Considering these dimensions it feels quite comfortable on the wrist. This owes to the classic case design with its flat back and arching (and not too long) lugs, and is aided by the leather strap.

The strap is good quality calf leather, and properly padded. As with most padded straps it is initially tough, but should soften after a short period of use. The upper layer is perforated and painted black, while the bottom is red and smooth. So it doesn't just feel good, it looks very sporty as well.

One thing worth noting is the rather unusual length of the strap, as the two pieces are 60mm and 140mm. Normally you'd find strap lengths to be something like 80/120 on average. As the short band is shorter than usual here and the long is longer, it means you'll see more of the strap's end hanging outside the loop, and the thinner your wrist (even at a normal 6.5" – 7" circumference) the longer the overhang.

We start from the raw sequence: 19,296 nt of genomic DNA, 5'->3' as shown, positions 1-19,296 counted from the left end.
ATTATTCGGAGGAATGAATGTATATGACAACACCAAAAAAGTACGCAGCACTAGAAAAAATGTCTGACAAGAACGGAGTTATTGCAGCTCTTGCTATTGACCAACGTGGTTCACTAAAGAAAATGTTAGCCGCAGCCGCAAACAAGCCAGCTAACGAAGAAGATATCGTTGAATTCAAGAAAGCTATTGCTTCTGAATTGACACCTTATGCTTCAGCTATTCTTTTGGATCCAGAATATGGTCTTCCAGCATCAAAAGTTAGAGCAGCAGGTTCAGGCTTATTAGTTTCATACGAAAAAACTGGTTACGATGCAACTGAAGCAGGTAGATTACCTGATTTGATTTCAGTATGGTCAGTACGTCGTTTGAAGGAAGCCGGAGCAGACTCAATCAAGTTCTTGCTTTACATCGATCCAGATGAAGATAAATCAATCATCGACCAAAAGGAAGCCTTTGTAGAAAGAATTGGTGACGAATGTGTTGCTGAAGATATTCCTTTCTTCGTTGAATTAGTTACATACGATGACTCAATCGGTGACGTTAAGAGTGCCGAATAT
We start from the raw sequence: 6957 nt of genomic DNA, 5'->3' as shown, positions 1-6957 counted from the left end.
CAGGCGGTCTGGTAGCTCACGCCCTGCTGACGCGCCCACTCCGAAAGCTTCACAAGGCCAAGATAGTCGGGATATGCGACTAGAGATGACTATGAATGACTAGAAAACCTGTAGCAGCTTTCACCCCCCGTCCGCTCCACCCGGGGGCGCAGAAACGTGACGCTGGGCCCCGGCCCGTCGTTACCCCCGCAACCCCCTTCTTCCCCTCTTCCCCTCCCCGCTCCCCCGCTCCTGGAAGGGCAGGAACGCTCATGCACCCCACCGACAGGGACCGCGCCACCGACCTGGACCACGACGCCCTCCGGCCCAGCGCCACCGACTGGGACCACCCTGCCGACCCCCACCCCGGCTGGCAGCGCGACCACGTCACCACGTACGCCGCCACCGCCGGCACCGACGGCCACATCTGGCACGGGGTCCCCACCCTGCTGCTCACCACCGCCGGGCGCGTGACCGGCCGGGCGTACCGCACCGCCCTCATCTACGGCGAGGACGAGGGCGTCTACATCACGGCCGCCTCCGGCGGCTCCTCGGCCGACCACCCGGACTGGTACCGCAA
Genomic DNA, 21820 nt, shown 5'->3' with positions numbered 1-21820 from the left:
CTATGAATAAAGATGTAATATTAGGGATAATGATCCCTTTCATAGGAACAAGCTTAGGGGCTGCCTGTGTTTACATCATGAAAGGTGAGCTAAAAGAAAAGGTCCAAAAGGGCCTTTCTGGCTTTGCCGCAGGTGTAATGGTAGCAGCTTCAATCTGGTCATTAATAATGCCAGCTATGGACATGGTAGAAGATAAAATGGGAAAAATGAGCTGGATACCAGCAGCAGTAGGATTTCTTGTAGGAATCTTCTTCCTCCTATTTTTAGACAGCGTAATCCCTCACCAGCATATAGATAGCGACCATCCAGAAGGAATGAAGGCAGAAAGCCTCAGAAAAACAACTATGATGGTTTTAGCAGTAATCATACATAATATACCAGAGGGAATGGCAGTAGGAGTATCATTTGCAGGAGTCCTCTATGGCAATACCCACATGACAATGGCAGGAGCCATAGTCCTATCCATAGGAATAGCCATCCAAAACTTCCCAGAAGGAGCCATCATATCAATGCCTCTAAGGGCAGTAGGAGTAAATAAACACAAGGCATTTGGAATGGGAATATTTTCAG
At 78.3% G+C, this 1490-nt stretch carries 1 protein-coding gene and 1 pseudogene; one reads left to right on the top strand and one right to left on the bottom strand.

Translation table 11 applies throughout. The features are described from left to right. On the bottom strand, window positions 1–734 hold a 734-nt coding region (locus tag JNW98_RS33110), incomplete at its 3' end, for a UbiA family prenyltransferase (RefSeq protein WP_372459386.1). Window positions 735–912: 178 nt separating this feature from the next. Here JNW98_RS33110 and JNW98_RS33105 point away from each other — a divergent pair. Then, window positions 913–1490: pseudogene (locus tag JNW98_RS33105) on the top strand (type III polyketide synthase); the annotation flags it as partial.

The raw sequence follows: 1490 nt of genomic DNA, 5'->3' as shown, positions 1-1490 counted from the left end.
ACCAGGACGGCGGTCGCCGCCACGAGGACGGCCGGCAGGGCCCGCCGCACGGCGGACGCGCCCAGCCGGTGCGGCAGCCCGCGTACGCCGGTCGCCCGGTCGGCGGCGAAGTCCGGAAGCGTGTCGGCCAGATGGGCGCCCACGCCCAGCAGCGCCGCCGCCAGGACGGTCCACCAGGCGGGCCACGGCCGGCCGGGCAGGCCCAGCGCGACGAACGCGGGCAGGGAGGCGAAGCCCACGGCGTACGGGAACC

Attached to the strap is Orient's standard folding clasp. It is easy to operate, and locks confidently. Its underside is smooth and slim enough so as not to create any discomfort on the wrist.

Note that the lug width on this watch is 21mm. I wouldn't call this "non-standard", but admittedly many stores might not hold 21mm straps in stock. There are plenty of compatible straps available online, though, and to be honest, that's where I'd look for replacement bands anyway – the range of options is just so huge, why limit yourself to what you'd find in one shop?

Overall, the wearing experience with the Avantgarde Skeleton is comfortable, at least if your arms aren't too skinny. As is often the case with models referred to by Orient as sporty, this watch may look a bit too much on wrists under 6.5". So while kids might be fond of its playful looks, this is a watch for grown-ups.